Musqueam band set to elect new chief
Five members of the Musqueam Indian Band are vying to succeed outgoing chief Ernie Campbell in an election set to take place Monday (December 3).
Band councillor Wade Grant, the son of former Musqueam chief Wendy Grant-John and a member of the Vancouver police board, is among the candidates running to replace the long-time leader, who is not seeking reelection.
The other candidates are band councillor Nolan Charles; artist Chrystal Sparrow; Gail Sparrow, who served as Musqueam chief from 1997 to 2000; and Wayne Sparrow, another band councillor.
A total of 48 candidates are running for 10 band council spots, including Cecilia Point and Rhiannon Bennett, who acted as spokespeople during the community’s protest against a proposed condo development at a historic Marpole site earlier this year.
Grant, who has served as a band councillor for eight years, said he’s seeking to “build on the legacy” of outgoing chief Campbell.
“I think Ernie has laid a foundation for the next generation to pick up the torch, and I hope to be a part of that as we move forward with things like Block F development, which are going to be important for improving the standard of living for our community,” he said in a phone interview.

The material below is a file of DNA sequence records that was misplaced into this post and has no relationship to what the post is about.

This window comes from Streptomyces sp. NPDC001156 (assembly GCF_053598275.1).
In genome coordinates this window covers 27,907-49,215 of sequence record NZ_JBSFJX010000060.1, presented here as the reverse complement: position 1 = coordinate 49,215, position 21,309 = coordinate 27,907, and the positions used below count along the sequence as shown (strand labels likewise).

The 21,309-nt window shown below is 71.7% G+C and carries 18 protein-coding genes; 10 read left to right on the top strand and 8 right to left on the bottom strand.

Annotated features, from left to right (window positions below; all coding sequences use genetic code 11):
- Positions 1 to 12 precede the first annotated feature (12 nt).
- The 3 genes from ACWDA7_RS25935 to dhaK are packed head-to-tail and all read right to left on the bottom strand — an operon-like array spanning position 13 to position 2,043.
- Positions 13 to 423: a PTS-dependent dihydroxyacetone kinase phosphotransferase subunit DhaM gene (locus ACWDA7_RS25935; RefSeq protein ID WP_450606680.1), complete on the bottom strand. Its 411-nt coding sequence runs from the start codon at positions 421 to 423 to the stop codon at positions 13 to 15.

The Musqueam are proposing a development on an 8.9-hectare parcel of land known as Block F along University Boulevard near the University Golf Club, which was transferred to the band as part of a 2008 reconciliation agreement with the B.C. government.
A public meeting is set to take place December 6 on the proposal, which involves a mix of low- to mid-rise buildings of up to 10 or 12 storeys, retail space, and potentially a boutique hotel. One-point-two hectares of the land would remain park space.
According to Grant, the main goal of the project is economic development for the First Nation.
“[The Musqueam want] not to be dependent on government funding, which is inadequate at the moment to help our community members with different programs that a lot of them really want to attach to, with respect to things like housing and education,” Grant said.
Musqueam members will also be voting on the Musqueam Land Code, designed to give the First Nation greater control over its reserve land.